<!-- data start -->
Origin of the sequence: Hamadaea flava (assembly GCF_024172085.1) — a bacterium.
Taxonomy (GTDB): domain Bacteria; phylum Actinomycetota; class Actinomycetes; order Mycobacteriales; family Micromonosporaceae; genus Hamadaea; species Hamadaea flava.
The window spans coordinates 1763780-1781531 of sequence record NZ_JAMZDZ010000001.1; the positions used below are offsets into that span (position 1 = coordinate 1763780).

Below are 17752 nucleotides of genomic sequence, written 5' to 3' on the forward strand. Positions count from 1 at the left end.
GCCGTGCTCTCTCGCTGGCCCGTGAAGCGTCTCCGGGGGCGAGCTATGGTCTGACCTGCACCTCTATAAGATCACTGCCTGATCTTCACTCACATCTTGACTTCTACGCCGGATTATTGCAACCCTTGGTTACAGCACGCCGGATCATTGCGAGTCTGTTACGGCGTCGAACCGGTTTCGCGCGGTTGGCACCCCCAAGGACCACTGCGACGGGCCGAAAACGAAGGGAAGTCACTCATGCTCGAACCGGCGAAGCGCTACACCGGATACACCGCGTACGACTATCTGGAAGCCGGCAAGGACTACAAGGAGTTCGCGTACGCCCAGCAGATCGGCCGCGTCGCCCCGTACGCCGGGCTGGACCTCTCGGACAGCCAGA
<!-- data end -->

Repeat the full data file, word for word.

Origin of the sequence: Hamadaea flava (assembly GCF_024172085.1) — a bacterium.
Taxonomy (GTDB): domain Bacteria; phylum Actinomycetota; class Actinomycetes; order Mycobacteriales; family Micromonosporaceae; genus Hamadaea; species Hamadaea flava.
The window spans coordinates 1763780-1781531 of sequence record NZ_JAMZDZ010000001.1; the positions used below are offsets into that span (position 1 = coordinate 1763780).

Below are 17752 nucleotides of genomic sequence, written 5' to 3' on the forward strand. Positions count from 1 at the left end.
GCCGTGCTCTCTCGCTGGCCCGTGAAGCGTCTCCGGGGGCGAGCTATGGTCTGACCTGCACCTCTATAAGATCACTGCCTGATCTTCACTCACATCTTGACTTCTACGCCGGATTATTGCAACCCTTGGTTACAGCACGCCGGATCATTGCGAGTCTGTTACGGCGTCGAACCGGTTTCGCGCGGTTGGCACCCCCAAGGACCACTGCGACGGGCCGAAAACGAAGGGAAGTCACTCATGCTCGAACCGGCGAAGCGCTACACCGGATACACCGCGTACGACTATCTGGAAGCCGGCAAGGACTACAAGGAGTTCGCGTACGCCCAGCAGATCGGCCGCGTCGCCCCGTACGCCGGGCTGGACCTCTCGGACAGCCAGA